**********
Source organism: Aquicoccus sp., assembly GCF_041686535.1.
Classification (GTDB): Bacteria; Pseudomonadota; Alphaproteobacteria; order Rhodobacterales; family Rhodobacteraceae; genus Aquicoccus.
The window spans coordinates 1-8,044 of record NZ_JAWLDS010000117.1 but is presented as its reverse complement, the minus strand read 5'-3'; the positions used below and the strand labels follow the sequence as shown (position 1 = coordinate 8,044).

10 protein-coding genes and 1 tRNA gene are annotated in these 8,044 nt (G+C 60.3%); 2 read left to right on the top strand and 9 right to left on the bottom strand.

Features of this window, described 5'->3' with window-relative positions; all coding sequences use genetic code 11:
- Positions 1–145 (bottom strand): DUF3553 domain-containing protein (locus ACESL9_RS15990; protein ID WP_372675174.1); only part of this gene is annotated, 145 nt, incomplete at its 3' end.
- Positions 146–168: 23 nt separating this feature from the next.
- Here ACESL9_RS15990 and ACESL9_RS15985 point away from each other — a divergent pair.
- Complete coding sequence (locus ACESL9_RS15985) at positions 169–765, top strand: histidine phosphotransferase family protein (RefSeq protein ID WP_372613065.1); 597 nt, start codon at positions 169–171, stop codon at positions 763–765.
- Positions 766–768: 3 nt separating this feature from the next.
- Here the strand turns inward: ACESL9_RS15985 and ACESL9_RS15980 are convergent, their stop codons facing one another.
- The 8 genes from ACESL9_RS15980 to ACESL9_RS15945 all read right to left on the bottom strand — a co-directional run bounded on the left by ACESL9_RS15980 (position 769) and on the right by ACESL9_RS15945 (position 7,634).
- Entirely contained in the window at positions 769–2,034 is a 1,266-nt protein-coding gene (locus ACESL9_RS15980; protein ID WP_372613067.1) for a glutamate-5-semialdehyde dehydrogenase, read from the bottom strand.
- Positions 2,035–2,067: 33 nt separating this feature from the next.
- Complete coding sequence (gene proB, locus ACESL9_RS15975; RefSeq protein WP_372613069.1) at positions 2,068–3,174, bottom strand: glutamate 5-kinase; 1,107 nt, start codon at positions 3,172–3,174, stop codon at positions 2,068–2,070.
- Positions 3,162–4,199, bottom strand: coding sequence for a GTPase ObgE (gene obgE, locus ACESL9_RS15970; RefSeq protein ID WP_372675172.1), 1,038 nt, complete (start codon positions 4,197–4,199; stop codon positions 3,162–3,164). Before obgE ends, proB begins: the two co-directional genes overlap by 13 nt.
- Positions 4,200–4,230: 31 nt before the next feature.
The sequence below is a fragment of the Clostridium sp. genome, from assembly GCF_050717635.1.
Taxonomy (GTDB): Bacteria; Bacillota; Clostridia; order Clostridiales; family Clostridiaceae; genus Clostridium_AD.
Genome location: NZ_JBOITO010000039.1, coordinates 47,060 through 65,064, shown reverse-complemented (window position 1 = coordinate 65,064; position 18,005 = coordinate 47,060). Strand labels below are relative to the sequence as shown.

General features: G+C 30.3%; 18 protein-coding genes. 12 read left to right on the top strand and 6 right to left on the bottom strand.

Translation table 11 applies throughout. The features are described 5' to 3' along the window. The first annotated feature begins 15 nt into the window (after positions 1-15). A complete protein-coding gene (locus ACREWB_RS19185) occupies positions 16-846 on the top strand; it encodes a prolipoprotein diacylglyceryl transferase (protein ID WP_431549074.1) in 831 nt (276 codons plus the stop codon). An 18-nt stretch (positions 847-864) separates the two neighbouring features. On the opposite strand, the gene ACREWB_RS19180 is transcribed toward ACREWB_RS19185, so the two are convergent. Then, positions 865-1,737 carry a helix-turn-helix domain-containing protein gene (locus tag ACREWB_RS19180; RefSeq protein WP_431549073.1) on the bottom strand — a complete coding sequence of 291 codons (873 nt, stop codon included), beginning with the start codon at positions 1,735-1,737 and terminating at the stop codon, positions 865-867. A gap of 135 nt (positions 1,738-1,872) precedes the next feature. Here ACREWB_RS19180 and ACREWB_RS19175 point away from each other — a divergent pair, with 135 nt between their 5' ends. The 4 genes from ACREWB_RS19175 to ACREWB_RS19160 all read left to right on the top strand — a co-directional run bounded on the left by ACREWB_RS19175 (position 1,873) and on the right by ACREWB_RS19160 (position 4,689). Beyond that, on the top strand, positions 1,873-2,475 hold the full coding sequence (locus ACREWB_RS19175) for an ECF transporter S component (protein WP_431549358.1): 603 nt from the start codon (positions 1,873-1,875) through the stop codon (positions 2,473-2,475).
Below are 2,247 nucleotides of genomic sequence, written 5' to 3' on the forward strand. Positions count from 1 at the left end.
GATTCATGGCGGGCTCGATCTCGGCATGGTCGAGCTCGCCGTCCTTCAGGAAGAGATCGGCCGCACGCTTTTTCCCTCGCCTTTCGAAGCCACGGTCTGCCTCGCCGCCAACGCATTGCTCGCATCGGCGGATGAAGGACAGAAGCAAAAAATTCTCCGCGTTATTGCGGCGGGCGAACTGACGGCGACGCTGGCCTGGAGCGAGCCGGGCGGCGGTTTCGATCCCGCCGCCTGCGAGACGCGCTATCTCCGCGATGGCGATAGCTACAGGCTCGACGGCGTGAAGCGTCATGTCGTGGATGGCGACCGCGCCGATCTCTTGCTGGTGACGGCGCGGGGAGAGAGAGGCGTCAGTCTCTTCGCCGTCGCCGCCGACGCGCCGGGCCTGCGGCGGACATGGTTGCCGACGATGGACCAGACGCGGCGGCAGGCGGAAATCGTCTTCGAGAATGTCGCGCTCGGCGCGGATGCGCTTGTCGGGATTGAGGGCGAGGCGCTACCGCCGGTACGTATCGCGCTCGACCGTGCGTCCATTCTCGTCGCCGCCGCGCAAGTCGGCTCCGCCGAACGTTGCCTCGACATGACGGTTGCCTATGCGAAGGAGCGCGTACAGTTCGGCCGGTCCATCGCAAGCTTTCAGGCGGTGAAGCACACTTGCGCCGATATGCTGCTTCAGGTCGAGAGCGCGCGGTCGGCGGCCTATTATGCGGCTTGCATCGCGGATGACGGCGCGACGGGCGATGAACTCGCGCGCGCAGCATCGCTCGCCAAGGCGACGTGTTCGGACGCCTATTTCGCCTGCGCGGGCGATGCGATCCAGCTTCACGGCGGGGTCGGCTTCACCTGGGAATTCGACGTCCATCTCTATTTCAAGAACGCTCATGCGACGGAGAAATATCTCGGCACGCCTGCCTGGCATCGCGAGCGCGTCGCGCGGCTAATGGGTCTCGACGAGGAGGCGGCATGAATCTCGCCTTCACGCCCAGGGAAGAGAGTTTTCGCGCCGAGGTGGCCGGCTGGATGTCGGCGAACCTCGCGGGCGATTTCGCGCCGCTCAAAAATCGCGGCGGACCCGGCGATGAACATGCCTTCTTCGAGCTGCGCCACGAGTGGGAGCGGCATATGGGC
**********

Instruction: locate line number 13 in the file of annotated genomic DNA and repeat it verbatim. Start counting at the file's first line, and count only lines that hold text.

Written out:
- Entirely contained in the window at positions 769–2,034 is a 1,266-nt protein-coding gene (locus ACESL9_RS15980; protein ID WP_372613067.1) for a glutamate-5-semialdehyde dehydrogenase, read from the bottom strand.